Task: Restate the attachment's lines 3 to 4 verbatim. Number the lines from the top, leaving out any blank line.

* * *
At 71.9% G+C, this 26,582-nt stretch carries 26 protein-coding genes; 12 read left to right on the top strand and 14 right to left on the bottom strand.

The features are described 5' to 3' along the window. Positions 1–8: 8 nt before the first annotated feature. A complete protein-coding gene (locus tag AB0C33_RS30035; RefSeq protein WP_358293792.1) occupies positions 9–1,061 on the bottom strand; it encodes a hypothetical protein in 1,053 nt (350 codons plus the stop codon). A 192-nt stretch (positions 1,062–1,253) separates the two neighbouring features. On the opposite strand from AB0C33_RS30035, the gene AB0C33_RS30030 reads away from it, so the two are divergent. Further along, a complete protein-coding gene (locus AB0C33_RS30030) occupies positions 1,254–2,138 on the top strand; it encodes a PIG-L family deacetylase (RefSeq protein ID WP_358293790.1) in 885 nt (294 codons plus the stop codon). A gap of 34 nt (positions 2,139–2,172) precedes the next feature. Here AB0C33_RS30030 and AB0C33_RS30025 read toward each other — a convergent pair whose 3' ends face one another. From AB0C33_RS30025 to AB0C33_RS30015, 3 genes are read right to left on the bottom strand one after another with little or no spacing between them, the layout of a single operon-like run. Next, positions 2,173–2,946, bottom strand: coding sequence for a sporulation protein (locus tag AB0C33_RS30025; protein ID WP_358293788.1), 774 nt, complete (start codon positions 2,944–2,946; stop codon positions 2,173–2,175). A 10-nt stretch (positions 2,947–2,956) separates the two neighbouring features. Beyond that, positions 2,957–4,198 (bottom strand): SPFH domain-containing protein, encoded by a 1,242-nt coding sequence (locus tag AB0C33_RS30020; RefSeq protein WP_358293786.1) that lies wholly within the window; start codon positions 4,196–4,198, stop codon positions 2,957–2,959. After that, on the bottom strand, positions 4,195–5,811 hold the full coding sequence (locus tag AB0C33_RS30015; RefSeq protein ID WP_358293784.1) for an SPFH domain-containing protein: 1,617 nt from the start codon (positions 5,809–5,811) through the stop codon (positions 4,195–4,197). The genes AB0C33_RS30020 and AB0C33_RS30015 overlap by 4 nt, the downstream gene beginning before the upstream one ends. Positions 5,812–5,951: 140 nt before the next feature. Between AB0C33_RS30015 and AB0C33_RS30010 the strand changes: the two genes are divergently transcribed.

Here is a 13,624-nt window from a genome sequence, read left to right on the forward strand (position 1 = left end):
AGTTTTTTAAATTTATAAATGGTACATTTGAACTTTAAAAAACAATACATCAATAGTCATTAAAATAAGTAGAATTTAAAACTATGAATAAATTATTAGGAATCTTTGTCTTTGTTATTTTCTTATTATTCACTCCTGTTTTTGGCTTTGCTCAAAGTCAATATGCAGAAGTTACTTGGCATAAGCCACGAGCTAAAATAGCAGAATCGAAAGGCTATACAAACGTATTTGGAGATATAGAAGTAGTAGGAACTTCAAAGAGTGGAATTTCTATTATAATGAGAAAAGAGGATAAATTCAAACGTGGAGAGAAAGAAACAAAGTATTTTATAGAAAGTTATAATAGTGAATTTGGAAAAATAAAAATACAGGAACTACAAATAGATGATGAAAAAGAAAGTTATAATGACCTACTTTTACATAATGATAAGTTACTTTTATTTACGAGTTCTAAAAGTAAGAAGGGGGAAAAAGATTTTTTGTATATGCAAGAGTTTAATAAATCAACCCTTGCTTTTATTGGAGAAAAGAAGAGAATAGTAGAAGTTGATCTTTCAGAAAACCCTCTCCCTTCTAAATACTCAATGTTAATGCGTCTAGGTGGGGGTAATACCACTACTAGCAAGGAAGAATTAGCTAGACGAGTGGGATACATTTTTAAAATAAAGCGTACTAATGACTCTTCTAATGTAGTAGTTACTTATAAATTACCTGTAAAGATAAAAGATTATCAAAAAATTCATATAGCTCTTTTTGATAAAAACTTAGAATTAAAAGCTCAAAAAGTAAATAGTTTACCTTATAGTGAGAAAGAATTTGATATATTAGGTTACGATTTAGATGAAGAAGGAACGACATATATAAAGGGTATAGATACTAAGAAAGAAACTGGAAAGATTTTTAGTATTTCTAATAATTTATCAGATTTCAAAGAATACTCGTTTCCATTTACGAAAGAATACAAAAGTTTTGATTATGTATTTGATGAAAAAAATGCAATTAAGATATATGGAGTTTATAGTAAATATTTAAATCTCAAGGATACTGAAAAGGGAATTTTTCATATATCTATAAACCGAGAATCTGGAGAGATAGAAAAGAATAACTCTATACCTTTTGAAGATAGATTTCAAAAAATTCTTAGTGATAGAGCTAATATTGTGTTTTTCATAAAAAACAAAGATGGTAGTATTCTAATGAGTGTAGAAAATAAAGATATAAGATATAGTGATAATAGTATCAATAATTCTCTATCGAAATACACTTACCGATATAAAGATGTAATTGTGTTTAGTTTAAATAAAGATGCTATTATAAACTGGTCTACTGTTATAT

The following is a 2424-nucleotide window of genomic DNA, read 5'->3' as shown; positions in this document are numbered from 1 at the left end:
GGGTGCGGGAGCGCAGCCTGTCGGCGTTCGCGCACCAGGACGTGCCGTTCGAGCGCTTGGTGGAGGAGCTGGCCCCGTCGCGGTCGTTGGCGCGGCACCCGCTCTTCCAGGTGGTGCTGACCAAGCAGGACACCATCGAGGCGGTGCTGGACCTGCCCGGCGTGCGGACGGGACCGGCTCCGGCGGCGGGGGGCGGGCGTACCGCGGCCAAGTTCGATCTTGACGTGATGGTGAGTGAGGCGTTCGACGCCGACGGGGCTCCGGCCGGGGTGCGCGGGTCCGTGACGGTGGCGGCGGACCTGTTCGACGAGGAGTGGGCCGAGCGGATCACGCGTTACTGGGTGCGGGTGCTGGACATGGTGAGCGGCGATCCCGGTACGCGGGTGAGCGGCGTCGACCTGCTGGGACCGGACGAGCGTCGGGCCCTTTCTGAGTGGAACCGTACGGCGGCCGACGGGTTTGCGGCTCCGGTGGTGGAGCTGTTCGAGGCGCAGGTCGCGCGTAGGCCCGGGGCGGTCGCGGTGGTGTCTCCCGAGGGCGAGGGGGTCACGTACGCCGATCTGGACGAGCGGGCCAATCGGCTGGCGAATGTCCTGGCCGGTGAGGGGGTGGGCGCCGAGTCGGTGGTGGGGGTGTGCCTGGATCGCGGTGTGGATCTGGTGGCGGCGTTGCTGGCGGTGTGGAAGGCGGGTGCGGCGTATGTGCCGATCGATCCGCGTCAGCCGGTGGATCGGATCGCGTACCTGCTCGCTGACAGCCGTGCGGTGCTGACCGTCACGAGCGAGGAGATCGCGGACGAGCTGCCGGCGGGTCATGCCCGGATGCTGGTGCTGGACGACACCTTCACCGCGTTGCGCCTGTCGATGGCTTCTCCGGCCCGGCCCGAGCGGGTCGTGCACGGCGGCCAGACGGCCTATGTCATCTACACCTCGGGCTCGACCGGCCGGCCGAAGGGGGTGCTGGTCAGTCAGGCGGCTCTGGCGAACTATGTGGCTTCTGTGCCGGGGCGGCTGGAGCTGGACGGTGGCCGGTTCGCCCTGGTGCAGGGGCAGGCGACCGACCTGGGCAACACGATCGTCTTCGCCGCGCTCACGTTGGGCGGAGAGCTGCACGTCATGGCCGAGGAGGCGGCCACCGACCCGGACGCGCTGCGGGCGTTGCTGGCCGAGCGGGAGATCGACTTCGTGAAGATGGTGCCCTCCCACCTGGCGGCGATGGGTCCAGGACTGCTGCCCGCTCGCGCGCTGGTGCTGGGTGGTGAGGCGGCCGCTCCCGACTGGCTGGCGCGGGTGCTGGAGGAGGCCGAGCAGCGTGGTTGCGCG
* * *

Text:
Here is a 13,624-nt window from a genome sequence, read left to right on the forward strand (position 1 = left end):
AGTTTTTTAAATTTATAAATGGTACATTTGAACTTTAAAAAACAATACATCAATAGTCATTAAAATAAGTAGAATTTAAAACTATGAATAAATTATTAGGAATCTTTGTCTTTGTTATTTTCTTATTATTCACTCCTGTTTTTGGCTTTGCTCAAAGTCAATATGCAGAAGTTACTTGGCATAAGCCACGAGCTAAAATAGCAGAATCGAAAGGCTATACAAACGTATTTGGAGATATAGAAGTAGTAGGAACTTCAAAGAGTGGAATTTCTATTATAATGAGAAAAGAGGATAAATTCAAACGTGGAGAGAAAGAAACAAAGTATTTTATAGAAAGTTATAATAGTGAATTTGGAAAAATAAAAATACAGGAACTACAAATAGATGATGAAAAAGAAAGTTATAATGACCTACTTTTACATAATGATAAGTTACTTTTATTTACGAGTTCTAAAAGTAAGAAGGGGGAAAAAGATTTTTTGTATATGCAAGAGTTTAATAAATCAACCCTTGCTTTTATTGGAGAAAAGAAGAGAATAGTAGAAGTTGATCTTTCAGAAAACCCTCTCCCTTCTAAATACTCAATGTTAATGCGTCTAGGTGGGGGTAATACCACTACTAGCAAGGAAGAATTAGCTAGACGAGTGGGATACATTTTTAAAATAAAGCGTACTAATGACTCTTCTAATGTAGTAGTTACTTATAAATTACCTGTAAAGATAAAAGATTATCAAAAAATTCATATAGCTCTTTTTGATAAAAACTTAGAATTAAAAGCTCAAAAAGTAAATAGTTTACCTTATAGTGAGAAAGAATTTGATATATTAGGTTACGATTTAGATGAAGAAGGAACGACATATATAAAGGGTATAGATACTAAGAAAGAAACTGGAAAGATTTTTAGTATTTCTAATAATTTATCAGATTTCAAAGAATACTCGTTTCCATTTACGAAAGAATACAAAAGTTTTGATTATGTATTTGATGAAAAAAATGCAATTAAGATATATGGAGTTTATAGTAAATATTTAAATCTCAAGGATACTGAAAAGGGAATTTTTCATATATCTATAAACCGAGAATCTGGAGAGATAGAAAAGAATAACTCTATACCTTTTGAAGATAGATTTCAAAAAATTCTTAGTGATAGAGCTAATATTGTGTTTTTCATAAAAAACAAAGATGGTAGTATTCTAATGAGTGTAGAAAATAAAGATATAAGATATAGTGATAATAGTATCAATAATTCTCTATCGAAATACACTTACCGATATAAAGATGTAATTGTGTTTAGTTTAAATAAAGATGCTATTATAAACTGGTCTACTGTTATAT